Beto Rocha


Wakened, in the cold night, about 3:30 or 4 a.m. in the morning; a breakfast of eggs, beans, bread, and mud at the ranch house, then boarding a small passenger bus with his compa–eros, along with some other farmworkers, they traveled down a country road in the darkness before dawn. In front of them, the busesŐ headlights shown on fences as it rumbled along, with row after row of standardized orchard trees appearing on the roadside as moving black silhouettes behind long lines of flat, painted white boards with their intermittent fence posts. The air was cold and biting - yet it was early summer; in Los Angeles it was probably smoggy and tepid – and David filled his lungs with the good smelling freshness, y una cancion popular Mexicana came to his mind, en que dice un refran, ŇEn la fresca y perfumada ma–anitaÓ. . . They arrived at the work place as the sky had begun to light up. The bus rolled to a stop on hard earth near a peach tree grove, and when the motor was turned off, its obnoxious rattle, was replaced by the post dawn singing of birds, and the music of crickets. Los braceros formed up in a straggling line, and were given each a ladder, a pail, and a double pouched bag, which was put on over the head, and hung on the shoulders, the pouches were to hold the fruit, the pails were to be left near the foot of the ladders, the peaches were paid at 5 cents a bucket, and one had to make sure to fill the bucket to the top. When a man had enough fruit picked for a pail or two or more, he would climb down off the ladder, fill up his pail [algunos mas abusados, habian conseguido dos baldes], and carry it over to the contador [tally man], then the picker would carefully


                                              [ 8.]


spill the peaches into a wood crate, and handing the contador a

tally card, who would then punch a hole in the slip of paper for each bucketful.

     On a ladder, within the dark boughs of a peach tree, David began slowly at first, being yet uncoordinated to gather and fill the bag efficiently with the sparse fruit in the early morning light, and hang on to the ladder at the same time. And while doing all that, stopping for long moments to eat some of the fruit, ignoring the irritating fuzz that clung to his tongue and throat, and ignorant of pesticides, swallowed tasty morsels of the sweet, sun ripened peaches he came across. Nor did he pay attention to the grit he swallowed down with the fruit, because he was much more interested in savoring the fresh air, and smelling the sweet odor of the ripe peaches, and in seeing the changing blueness of the sky from turquoise to light cerulean touched with yellow, to pale sky blue. And in watching the rising of the sun and feeling its warmth on that cold summer morning, than in a hurry to fill a bucket – he didnŐt have the work experience of the older trabajadores who picked the peaches for the necessity of making a living.

     Climbing down and unloading the bag of its heavy cargo into the pail, moving the ladder to another spot, his high top, black tennis shoes easily grabbing the rungs as he clambered back on the ladder, his face, hands and arms getting scratched on the branches of the tree as he reached enthusiastically for the hard to get at fruit. David, young and limber, had begun for the first time in his life, one of his three or so experiences as a Mexican-American farmworker, putting him on the path to becoming a Chicano.

     They had been at the rancho for a little over a week, and

had only worked a few days. Yet they were being charged daily


                                              [ 9.]

for room and board, paid for with money from their wages, which David never saw an accounting of. Well, the few dollars they had accumulated between them went for la comirucha, so they ate and slept, and showered outside in an open-air stall, pero todo a costo, leaving them with little money. To–o, delegated himself to hold all the communal money, and distributed it among the others, but in DavidŐs case, received none at all. Pues habian chambeado muy poco durante casi dos semanas que estubieron en el rancho, y del dinero que habian acumula-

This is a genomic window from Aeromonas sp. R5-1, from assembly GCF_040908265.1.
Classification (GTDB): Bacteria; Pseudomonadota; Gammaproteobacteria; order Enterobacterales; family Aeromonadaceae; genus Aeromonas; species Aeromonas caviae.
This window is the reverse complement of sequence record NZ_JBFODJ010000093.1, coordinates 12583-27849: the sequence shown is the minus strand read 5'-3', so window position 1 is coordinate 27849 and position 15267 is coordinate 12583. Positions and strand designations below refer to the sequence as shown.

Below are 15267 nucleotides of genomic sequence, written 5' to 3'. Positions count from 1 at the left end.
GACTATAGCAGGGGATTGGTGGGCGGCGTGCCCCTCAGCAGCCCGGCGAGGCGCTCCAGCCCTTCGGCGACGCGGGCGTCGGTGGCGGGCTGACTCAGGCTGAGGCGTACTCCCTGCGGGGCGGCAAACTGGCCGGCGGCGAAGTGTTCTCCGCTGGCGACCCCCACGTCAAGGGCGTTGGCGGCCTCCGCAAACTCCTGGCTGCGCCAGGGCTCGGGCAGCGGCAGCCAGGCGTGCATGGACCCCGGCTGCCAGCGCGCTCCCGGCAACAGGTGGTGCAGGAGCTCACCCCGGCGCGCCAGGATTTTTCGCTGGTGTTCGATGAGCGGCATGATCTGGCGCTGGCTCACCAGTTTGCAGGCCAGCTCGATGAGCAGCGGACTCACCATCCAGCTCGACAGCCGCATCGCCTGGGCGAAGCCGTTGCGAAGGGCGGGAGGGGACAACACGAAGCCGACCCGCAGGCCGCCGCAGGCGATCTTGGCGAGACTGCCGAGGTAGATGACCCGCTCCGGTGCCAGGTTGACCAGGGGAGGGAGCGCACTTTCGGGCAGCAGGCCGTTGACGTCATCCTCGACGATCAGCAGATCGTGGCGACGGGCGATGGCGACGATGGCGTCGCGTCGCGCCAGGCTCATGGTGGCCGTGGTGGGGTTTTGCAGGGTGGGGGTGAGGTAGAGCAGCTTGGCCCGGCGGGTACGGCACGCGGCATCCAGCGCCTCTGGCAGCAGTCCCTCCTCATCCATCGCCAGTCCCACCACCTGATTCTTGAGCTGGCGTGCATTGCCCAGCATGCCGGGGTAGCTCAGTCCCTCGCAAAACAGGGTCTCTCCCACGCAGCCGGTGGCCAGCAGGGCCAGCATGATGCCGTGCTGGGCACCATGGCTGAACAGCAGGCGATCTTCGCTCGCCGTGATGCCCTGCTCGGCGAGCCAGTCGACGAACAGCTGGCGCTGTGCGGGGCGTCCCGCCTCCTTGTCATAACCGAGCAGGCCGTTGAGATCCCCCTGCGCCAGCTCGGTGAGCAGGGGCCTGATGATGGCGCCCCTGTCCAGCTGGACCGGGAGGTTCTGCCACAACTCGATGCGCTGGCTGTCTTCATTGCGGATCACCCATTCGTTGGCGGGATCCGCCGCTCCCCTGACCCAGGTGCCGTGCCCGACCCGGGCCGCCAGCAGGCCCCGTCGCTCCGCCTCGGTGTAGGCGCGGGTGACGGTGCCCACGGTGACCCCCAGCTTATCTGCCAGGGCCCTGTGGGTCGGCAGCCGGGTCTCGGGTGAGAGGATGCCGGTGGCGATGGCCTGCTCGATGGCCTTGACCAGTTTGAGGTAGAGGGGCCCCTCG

do en comun, les descontaban la comida, y tambien por el lugar que ocupaban para dormir. Uno de los hermanos se puso al control del dinero, pero David nunca vio un centavo. Se ba–aban en ba–o de regadera, que se encontraba en la yarda cerca del dormitorio, estaba acercado de madera y sin techo. A David le gustaba mucho la ducha, ba–andose bajo el sol a diario.

     Al fin se decidieron salirse de ese lugar, que es que se supo que habia trabajo en la zanahoria, y se fueron temprano un dia, completos con todo sus kits and kaboodles, sin embargo no llevaban mucho. Having come to the decisi—n to find work elsewhere, one of them knew or had heard that there were carrots to harvest, and so, they hit the road early one morning, and headed for greener pastures.

     Once on the highway, they stuck out their thumbs, hoping to get a ride, and amazingly in no time at all, un gabacho, buena gente, so it seemed to David, came by in a pre-war V-8 Ford, the auto slowed down as it went past them, the old car pulled over onto the shoulder of the road a bit down the highway and stopped. The door on the passenger side of the

black car, its non color faded and dusty, The driver wore glasses that had lenses the thickness of the bottom of coke


                                              [ 10]

bottle, and his eyes appeared to be the size of raisins, behind  the thick polished glass, and said little or nothing. ŇCould you give us a ride to the carrot fields?Ó asked David, and the man mumbled something like, ŇIŐll take you as far asÓ. . . and then motioned for them to get in, which they did. And, as soon as the hitch-hikers settled into the V-8 rattle trap, the driver sped off whaling down the road as fast as the old jalopy could go. It must have been a sleeper, because the trees and the fields were a blur as the car zoomed down the highway going south; tele- phone poles went by at an alarming rate. The auto had traveled a good distance in a short space of time, when of a sudden a black and white highway patrol car, its siren screaming, appea- red behind them. David turned his head, and could see the patrol car closing in fast as the driver of the V-8 slowed down, and in obedience to the law, stopped the car by the side of the road. The patrol car stopped in front of them, blocking the old car. There were two chippies [California Highway Patrol Officers], and one came to the passenger side, and asked us, not in an intolerable tone of voice, for identification. David was the only one who did, he had a high school card with his name on it, and told the officer in his best school learned English, that he was an American citizen, and that he had been born in the United States. The officer then ordered the four compa–eros to get into the patrol car. David recalls clearly, the heavy metal screen separating the passengers from the driverŐs bench, and, from where he was sitting he could see the other chippy at the driverŐs side of the V-8, who seemed to be writing on his ticket pad. David felt that all that had occurred was just so matter of fact, so routine, and happened, one could say, in  the twinkling of an eye. He had had no time for reflection, and could only observe the event. Nor did he suspect the reality of